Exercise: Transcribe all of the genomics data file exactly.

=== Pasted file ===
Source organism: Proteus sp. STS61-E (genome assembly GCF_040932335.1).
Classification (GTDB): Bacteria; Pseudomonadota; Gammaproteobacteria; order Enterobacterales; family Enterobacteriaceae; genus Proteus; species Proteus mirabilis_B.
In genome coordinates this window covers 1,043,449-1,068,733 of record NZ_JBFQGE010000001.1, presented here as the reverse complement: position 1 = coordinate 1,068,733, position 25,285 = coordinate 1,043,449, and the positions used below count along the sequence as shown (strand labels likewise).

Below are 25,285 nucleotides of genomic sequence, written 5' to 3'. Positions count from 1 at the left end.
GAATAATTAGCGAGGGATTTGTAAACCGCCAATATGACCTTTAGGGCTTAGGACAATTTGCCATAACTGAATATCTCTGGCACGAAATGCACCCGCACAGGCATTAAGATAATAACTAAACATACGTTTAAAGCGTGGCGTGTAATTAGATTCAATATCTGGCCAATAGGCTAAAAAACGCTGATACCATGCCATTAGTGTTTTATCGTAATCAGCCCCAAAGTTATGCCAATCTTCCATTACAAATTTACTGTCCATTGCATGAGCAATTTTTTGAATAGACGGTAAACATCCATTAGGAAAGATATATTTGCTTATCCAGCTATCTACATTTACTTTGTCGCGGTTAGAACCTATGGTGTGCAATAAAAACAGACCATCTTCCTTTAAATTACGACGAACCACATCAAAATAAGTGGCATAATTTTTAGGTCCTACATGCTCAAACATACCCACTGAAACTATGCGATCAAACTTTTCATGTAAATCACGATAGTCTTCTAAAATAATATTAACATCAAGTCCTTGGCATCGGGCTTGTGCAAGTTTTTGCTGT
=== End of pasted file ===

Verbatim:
Source organism: Proteus sp. STS61-E (genome assembly GCF_040932335.1).
Classification (GTDB): Bacteria; Pseudomonadota; Gammaproteobacteria; order Enterobacterales; family Enterobacteriaceae; genus Proteus; species Proteus mirabilis_B.
In genome coordinates this window covers 1,043,449-1,068,733 of record NZ_JBFQGE010000001.1, presented here as the reverse complement: position 1 = coordinate 1,068,733, position 25,285 = coordinate 1,043,449, and the positions used below count along the sequence as shown (strand labels likewise).

Below are 25,285 nucleotides of genomic sequence, written 5' to 3'. Positions count from 1 at the left end.
GAATAATTAGCGAGGGATTTGTAAACCGCCAATATGACCTTTAGGGCTTAGGACAATTTGCCATAACTGAATATCTCTGGCACGAAATGCACCCGCACAGGCATTAAGATAATAACTAAACATACGTTTAAAGCGTGGCGTGTAATTAGATTCAATATCTGGCCAATAGGCTAAAAAACGCTGATACCATGCCATTAGTGTTTTATCGTAATCAGCCCCAAAGTTATGCCAATCTTCCATTACAAATTTACTGTCCATTGCATGAGCAATTTTTTGAATAGACGGTAAACATCCATTAGGAAAGATATATTTGCTTATCCAGCTATCTACATTTACTTTGTCGCGGTTAGAACCTATGGTGTGCAATAAAAACAGACCATCTTCCTTTAAATTACGACGAACCACATCAAAATAAGTGGCATAATTTTTAGGTCCTACATGCTCAAACATACCCACTGAAACTATGCGATCAAACTTTTCATGTAAATCACGATAGTCTTCTAAAATAATATTAACATCAAGTCCTTGGCATCGGGCTTGTGCAAGTTTTTGCTGT